The Thunderbolt 3 Bandwagon

One of the main reasons why some users buy certain motherboards is due to a specific feature. If you need to use a specific feature that only some models have, it guts out 98% of potential candidates at the first step. Typically most users will separate by compatibility and price first if they don’t need a certain specific feature, but it means that when we look for Thunderbolt 3 enabled motherboards, the Z170X-UD5 TH comes in at one of the cheapest models available and only $6 more than the non-Thunderbolt 3 variant.

As can be the issue with early adoption though is the lack of devices currently using the standard. We saw similar issue with the previous two generations of Thunderbolt, especially when it came to Windows compatibility (most devices ended up focused on Apple), or things like SATA Express that never took off. Perhaps SATAe is an odd-ball standard anyway, but it still stands to reason that TB3 devices are thin on the ground. Standard expectations will put it on the next generation MacBook Pro and Mac Pro devices, as well a display or two, but we are going to have to wait for other storage/hub options to come through. There’s also the issue of cabling – TB3 requires an active cable to reach 40 Gbps, whereas a cheaper passive cable will only be rated for 20 Gbps. Nonetheless, it comes back to that $6 difference; if you can use the ports for USB 3.1 in the meantime, then it can make it an easy decision to spend the extra for the price of a large double-shot coffee.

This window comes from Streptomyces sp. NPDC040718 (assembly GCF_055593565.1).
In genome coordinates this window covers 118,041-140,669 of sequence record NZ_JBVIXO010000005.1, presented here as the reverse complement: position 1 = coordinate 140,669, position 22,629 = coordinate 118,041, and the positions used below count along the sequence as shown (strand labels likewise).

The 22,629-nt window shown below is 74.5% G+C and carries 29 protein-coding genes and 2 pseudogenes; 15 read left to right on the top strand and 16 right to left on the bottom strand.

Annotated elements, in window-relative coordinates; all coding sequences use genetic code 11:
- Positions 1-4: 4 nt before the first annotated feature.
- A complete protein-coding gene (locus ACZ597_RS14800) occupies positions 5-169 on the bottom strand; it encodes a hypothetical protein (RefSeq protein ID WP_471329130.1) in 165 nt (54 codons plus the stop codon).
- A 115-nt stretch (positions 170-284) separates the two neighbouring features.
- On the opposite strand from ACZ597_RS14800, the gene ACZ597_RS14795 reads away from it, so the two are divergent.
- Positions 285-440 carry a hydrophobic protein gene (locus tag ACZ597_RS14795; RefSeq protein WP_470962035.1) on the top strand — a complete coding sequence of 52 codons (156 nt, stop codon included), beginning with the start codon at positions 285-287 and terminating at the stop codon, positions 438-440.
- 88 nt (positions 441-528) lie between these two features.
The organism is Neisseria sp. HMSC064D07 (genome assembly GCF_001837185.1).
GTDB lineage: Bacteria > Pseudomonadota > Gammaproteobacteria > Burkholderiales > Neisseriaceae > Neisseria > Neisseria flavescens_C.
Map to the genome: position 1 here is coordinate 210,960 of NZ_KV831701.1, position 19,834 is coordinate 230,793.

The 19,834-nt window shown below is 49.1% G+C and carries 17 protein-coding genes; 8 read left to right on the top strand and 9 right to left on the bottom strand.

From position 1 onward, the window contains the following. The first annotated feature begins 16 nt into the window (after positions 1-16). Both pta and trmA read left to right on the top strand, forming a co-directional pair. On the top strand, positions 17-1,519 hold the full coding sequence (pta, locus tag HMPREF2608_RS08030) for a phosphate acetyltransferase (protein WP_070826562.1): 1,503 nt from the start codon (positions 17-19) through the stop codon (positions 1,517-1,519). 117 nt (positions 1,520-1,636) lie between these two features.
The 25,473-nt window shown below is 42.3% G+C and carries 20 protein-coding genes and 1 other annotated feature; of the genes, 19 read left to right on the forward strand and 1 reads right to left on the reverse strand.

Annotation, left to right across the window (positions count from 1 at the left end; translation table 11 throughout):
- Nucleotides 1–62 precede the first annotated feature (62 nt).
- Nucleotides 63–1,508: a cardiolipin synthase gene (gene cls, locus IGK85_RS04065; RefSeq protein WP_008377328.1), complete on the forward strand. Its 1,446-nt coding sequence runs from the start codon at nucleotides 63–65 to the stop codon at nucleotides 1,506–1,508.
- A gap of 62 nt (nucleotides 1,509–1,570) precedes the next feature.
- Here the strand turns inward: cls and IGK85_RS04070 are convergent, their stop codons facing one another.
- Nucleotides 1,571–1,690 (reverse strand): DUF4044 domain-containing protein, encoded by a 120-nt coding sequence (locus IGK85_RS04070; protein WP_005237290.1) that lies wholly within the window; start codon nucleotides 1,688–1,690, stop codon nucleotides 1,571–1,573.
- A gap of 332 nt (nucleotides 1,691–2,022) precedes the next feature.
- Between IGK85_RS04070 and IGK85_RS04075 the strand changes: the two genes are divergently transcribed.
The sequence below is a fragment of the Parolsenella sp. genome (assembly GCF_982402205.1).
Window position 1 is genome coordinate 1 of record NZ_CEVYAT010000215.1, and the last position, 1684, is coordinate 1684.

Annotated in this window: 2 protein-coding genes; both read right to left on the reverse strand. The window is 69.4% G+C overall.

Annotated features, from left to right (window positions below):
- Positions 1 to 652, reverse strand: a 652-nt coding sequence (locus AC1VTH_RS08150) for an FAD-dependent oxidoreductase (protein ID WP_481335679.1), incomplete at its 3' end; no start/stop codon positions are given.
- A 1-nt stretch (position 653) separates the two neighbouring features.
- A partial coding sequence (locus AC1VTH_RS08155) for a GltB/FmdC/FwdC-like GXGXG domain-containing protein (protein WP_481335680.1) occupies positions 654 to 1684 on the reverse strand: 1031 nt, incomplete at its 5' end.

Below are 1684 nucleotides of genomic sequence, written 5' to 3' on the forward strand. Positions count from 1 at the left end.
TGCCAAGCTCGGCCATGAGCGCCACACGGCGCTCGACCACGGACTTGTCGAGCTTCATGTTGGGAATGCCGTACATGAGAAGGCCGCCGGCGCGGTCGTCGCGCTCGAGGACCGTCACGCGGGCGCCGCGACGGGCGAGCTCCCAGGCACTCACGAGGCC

Moving away from the Thunderbolt 3 aspect and we have GIGABYTE’s main stream Ultra Durable brand motherboard sitting between the UD3 and UD7. This means it gets the UD black/gold branding, some upgraded power delivery, GIGABYTE’s new PCIe protection guard scheme to avoid slots being ripped out by large cards and storage options in M.2. The UD5 TH is also one of the few motherboards that will support HDMI 2.0 (HDCP 2.2), in this case using a LSPcon, when the integrated graphics are in play. It seems a little odd to be upgrading the integrated graphics options with a motherboard aimed at discrete GPU users, however GIGABYTE clearly sees a benefit here when non-GPU PCIe devices are in use instead.

There’s also some upgraded Realtek ALC1150 audio using PCB separation, filter caps and EMI shielding, with RGB LEDs underneath the motherboard on the digital side for users that want to pimp their rig. There’s another interesting choice in using an EMI shield for the Intel I219-V network controller, as this tends to make little difference in performance. There’s also the three SATA Express ports, but the only thing that can use them that is for sale is a USB 3.1 front panel bay which of course, sells separately.

In the performance metrics, the Z170X-UD5 TH does use MultiCore Turbo, but only on certain benchmarks – we saw video encoding and 7-Zip encoding were MCT enabled, but WinRAR encoding and ray tracing were not. This gave the performance a mid-range outing between those that do enable MCT and those that do not. For the system benchmarks, idle power and POST time were the best we’ve seen so far on Skylake, but load-to-idle delta and DPC Latency were nothing to write home about. GIGABYTE also implements their classic mode BIOS only here, avoiding the HD mode altogether, but the software package is easier to use and update than previous generations.

For users interested in water cooling, it is worth noting that EKWB has a CPU plus power delivery water block available for the Z170X-UD5 TH using G1/4 fittings at €118. For some of the markets that GIGABYTE aims for, having tie-ins with extra hardware manufacturers can be a good thing, especially for users wanting to expand designs beyond a simple cooler and memory.